The Mission of the University of Cambridge at Tell el Amarna (Minya governorate, Egypt) revealed the head of a statue depicting Pharaoh Akhenaten. Made of gypsum, the head is 9 cm tall, 13.5 cm long and 8 cm wide, and it displays an excellent craftsmanship. The item was found within the first hall of Tell el Amarna’s Great Aten Temple, one of the key locations within the city that served as Egypt’s capital during the mid 14th c. BC.
According to the secretary-general of the Supreme Council of Antiquities Mostafa Waziri, the discovery is significant because it sheds more light on the city of Akhenaten, whose reign was among the most controversial in ancient Egyptian history.
Known in antiquity as Akhetaten, the settlement in today’ s Tell el Amarna had been designed to reflect Akhenaten’s controversial viewpoint about the cosmos, which challenged a set of long-established Egyptian traditions by proclaiming the existence of one God in the form of the Sun disc. Key to the city’s plan are the cemeteries aligned to its easternmost part, two major temples dedicated to the Aten (known as The Great and the Small Aten temple), its palaces and its residential quarters. Abandoned in less than twenty years after its establishment, never to be resettled, the city is a real time capsule for modern researchers.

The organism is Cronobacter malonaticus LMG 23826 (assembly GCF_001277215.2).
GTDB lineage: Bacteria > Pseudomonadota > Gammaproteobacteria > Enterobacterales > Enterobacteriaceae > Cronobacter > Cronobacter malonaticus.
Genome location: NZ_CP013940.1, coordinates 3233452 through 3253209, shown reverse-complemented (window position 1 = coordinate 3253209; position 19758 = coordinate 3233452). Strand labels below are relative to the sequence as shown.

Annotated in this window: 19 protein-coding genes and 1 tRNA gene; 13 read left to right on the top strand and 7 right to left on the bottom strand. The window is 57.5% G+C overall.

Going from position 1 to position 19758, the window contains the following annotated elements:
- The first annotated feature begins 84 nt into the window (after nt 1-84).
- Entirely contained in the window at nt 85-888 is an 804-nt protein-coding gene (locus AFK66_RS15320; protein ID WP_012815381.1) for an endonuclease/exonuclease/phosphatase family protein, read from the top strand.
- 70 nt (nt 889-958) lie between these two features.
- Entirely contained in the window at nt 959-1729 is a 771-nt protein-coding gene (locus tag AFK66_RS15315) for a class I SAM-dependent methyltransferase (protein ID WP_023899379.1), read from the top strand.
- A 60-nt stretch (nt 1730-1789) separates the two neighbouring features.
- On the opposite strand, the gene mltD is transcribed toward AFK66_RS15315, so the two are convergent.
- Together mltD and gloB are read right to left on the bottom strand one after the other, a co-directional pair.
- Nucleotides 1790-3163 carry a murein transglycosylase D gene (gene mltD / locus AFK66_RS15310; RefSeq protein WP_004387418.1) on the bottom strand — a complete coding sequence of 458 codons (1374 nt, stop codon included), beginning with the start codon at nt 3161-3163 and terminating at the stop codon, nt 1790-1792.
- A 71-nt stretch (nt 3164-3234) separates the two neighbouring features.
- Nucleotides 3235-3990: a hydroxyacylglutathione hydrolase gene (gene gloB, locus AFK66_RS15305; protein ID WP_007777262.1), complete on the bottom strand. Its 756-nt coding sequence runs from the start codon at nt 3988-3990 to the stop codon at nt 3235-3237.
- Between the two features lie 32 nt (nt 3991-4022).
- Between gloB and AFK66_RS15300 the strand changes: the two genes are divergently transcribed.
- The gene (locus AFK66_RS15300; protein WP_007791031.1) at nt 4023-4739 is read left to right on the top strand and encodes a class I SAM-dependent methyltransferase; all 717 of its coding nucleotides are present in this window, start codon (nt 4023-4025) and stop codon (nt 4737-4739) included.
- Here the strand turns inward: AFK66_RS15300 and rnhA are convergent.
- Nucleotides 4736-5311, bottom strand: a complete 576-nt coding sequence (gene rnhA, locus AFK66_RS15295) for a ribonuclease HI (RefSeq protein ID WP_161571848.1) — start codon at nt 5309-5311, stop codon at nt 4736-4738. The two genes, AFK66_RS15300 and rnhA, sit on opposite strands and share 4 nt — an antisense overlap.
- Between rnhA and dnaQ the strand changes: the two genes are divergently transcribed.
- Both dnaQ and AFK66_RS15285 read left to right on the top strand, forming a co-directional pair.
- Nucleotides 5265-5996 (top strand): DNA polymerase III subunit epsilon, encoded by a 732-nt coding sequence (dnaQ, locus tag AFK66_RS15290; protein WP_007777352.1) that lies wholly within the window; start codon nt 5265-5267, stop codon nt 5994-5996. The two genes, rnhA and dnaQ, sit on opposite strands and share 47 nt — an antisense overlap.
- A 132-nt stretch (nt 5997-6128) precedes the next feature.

Since 1977 the city is excavated by an archaeological mission from the University of Cambridge led by Barry Kemp. The British mission is set to continue working in the area in order to reveal more evidence on aspects of life and death in ancient Egypt.